by our European Affairs correspondent
MOUNTING anger against savage cuts erupted into violence on the streets of Athens last weekend as riot police advanced to break up demonstrators on the eve of the parliamentary vote to accept the latest European Union and IMF austerity demands.
Among the protesters were renowned composer Mikis Theodorakis, 86, and Second World War partisan hero Manolis Glezos, 90. Both had to seek refuge in the parliament building after police fired tear gas and stun grenades into the crowd.
Violent protests also spread to other towns across the country as well as the holiday islands of Corfu and Crete. Meanwhile banks and offices were torched and shops looted as rioting spread throughout the centre of the Greek capital.
The communists believe that some of the violence was carried out by the secret police posing as hooded anarchists to divert media attention away from the massive demonstrations against the government and prepare the ground for the imposition of martial law.
Earlier Greek communists draped the Acropolis with two giant banners calling for the cancellation of the debt and Greece’s withdrawal from the EU.
Hundreds of Greek Communist Party (KKE) members holding red flags took part in the protest last Saturday, the second day of a general strike that had paralysed most of the country.
Speaking at a rally called by PAME — the militant unions’ umbrella organisation — C Katsiotis said: “The people must not be afraid, nor be quiet and allow themselves to be skinned alive. It is of no importance whether this happens inside or outside of the Euro, with a controlled or uncontrolled bankruptcy.
“What is of vital importance is that the people decide that they will make no more sacrifices for the plutocracy, to fill the treasure vaults of the capitalists, while they and their children will be submerged in abject poverty and destitution.”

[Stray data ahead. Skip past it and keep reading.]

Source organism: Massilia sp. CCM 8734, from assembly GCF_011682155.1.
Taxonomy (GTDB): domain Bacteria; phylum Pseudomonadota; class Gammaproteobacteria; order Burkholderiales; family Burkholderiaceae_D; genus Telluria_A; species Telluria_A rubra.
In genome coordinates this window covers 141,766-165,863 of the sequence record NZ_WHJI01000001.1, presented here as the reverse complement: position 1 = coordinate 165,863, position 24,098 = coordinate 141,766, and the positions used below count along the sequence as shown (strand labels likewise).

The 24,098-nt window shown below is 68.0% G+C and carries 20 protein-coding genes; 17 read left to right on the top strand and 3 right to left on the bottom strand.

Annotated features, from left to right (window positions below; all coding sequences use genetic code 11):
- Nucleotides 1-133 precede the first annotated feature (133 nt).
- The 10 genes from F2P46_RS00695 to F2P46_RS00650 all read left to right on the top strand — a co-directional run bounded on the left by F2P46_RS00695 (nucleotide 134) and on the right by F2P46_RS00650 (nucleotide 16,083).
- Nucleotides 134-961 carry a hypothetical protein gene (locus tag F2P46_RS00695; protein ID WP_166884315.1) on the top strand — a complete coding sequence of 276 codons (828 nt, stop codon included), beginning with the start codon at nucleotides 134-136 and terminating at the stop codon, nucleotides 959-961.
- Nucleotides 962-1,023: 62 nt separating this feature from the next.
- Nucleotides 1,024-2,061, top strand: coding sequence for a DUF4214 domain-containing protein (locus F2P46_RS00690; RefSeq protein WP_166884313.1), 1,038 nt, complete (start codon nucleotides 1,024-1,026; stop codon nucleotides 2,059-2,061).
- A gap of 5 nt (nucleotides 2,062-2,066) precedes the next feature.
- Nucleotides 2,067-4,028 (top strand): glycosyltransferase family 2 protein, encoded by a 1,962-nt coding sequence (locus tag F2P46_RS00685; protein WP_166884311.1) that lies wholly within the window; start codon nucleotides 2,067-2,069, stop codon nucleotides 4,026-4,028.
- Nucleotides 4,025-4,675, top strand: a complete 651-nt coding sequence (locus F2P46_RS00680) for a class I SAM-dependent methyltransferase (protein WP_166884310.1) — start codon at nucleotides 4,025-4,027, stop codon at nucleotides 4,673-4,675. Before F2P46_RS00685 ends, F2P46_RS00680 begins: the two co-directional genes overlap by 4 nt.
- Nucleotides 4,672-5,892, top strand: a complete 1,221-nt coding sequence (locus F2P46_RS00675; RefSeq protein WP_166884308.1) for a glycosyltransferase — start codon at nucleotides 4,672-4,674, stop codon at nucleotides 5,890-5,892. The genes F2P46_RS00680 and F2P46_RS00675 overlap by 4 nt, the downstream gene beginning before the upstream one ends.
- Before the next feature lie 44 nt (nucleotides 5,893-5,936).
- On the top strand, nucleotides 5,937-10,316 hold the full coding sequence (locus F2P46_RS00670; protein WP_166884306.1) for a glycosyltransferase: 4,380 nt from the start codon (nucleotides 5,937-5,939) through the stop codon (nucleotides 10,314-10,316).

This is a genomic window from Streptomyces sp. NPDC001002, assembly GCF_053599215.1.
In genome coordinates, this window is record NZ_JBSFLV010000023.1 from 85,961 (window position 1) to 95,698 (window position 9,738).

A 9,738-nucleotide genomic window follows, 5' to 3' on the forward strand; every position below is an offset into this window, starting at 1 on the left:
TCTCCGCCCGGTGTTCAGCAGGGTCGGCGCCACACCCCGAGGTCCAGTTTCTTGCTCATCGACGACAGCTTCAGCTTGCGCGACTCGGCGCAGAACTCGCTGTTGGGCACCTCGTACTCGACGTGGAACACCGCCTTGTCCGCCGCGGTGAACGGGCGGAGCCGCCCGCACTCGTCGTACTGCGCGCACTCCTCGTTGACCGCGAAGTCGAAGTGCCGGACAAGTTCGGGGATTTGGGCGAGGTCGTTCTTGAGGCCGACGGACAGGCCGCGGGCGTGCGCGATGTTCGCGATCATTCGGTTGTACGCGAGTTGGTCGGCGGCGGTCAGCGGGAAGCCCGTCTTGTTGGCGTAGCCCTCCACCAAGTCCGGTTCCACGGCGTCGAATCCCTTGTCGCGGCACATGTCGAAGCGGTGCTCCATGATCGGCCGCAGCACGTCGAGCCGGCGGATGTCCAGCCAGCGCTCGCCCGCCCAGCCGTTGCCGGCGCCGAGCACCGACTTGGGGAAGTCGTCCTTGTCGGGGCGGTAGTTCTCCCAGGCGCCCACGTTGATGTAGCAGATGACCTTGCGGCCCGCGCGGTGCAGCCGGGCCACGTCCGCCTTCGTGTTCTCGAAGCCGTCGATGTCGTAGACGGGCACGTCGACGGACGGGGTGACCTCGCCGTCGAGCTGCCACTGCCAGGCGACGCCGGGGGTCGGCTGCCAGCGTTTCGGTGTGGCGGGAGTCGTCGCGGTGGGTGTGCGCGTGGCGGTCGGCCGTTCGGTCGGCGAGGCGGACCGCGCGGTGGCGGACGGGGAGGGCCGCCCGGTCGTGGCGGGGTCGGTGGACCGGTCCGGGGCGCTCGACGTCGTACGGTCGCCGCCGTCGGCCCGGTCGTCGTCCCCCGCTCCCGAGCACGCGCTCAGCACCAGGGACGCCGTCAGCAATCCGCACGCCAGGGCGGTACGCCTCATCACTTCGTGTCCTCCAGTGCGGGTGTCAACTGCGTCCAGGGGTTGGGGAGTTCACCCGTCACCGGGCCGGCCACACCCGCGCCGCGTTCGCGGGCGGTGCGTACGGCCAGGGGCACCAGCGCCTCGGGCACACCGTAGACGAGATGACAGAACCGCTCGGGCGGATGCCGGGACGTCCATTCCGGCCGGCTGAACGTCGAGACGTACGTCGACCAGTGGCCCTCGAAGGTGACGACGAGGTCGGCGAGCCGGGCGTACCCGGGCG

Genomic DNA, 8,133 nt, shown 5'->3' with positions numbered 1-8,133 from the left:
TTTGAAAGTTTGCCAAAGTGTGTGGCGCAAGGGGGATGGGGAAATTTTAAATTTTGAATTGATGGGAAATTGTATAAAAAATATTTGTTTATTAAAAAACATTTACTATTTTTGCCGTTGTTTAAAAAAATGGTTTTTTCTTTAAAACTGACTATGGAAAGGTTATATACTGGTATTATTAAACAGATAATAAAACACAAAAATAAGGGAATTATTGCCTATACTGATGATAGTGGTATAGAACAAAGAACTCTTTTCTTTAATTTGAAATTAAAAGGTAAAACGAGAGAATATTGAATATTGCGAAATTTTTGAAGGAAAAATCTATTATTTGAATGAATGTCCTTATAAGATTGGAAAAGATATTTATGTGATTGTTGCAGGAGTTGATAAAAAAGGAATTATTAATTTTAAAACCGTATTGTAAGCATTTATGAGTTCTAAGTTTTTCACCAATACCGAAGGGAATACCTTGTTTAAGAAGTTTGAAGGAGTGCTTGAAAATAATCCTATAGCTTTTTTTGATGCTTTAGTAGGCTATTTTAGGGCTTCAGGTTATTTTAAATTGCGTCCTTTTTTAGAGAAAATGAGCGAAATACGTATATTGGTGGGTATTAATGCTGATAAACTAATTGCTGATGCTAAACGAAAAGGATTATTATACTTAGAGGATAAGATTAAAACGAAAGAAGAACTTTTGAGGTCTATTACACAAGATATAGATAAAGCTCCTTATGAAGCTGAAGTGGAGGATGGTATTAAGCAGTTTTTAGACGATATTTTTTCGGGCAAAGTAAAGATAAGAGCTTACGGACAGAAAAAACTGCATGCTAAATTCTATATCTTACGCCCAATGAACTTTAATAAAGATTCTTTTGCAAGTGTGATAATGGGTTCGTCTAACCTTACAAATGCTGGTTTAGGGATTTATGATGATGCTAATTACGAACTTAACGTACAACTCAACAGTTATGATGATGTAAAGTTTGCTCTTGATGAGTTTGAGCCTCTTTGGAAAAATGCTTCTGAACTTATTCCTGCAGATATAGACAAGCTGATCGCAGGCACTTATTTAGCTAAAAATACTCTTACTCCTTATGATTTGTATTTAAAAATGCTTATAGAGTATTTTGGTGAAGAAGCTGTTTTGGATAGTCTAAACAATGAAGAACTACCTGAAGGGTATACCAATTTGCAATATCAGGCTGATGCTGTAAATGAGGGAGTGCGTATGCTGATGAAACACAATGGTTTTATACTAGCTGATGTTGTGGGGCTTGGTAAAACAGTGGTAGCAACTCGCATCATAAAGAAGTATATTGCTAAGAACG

In the Greek parliament members of the “Black Front”, the bourgeois coalition between the conservatives, social-democracy (PASOK) and the fascist LAOS party, voted overwhelmingly to pass the measures demanded by the EU and the IMF in return for a further €130 billion bailout.
These draconian terms were even too much for some members of the Black Front to swallow. Twenty two PASOK MPs and 21 others from the conservative New Democracy bloc joined the communists in voting against the bill. All were immediately expelled from their parties.
Four right-wing cabinet ministers and two social-democrats have resigned from the coalition because they refused to identify themselves with this new round of austerity and LAOS has withdrawn from the coalition altogether.
Meanwhile strikers at the Greek Steelworks in Athens marked the first 100 days of their strike last week with a solidarity rally and concert organised by their union. The steel-workers walked out last year when the employer sacked 65 workers and imposed a 50 per cent cut in wages on those who were left.
Greece will be compelled to sack another 15,000 public employees, cut the minimum wage by 22 per cent and slash pension plans to comply with the new loan.
The European Union, IMF and the European Central Bank are also demanding that Greece cuts spending on medicines by another billion euros and speeds up the privatisation of what’s left of the state sector.
None of this will help the Greek working class. “Even if the workers give their own flesh to pay off the debt, the savage bankruptcy will not be averted,” Greek communist leader Aleka Papariga declared. “There is one solution to the crisis: disengagement from the EU and unilateral cancellation of the debt.
This is the solution, anything else will constitute a tragedy for the workers.”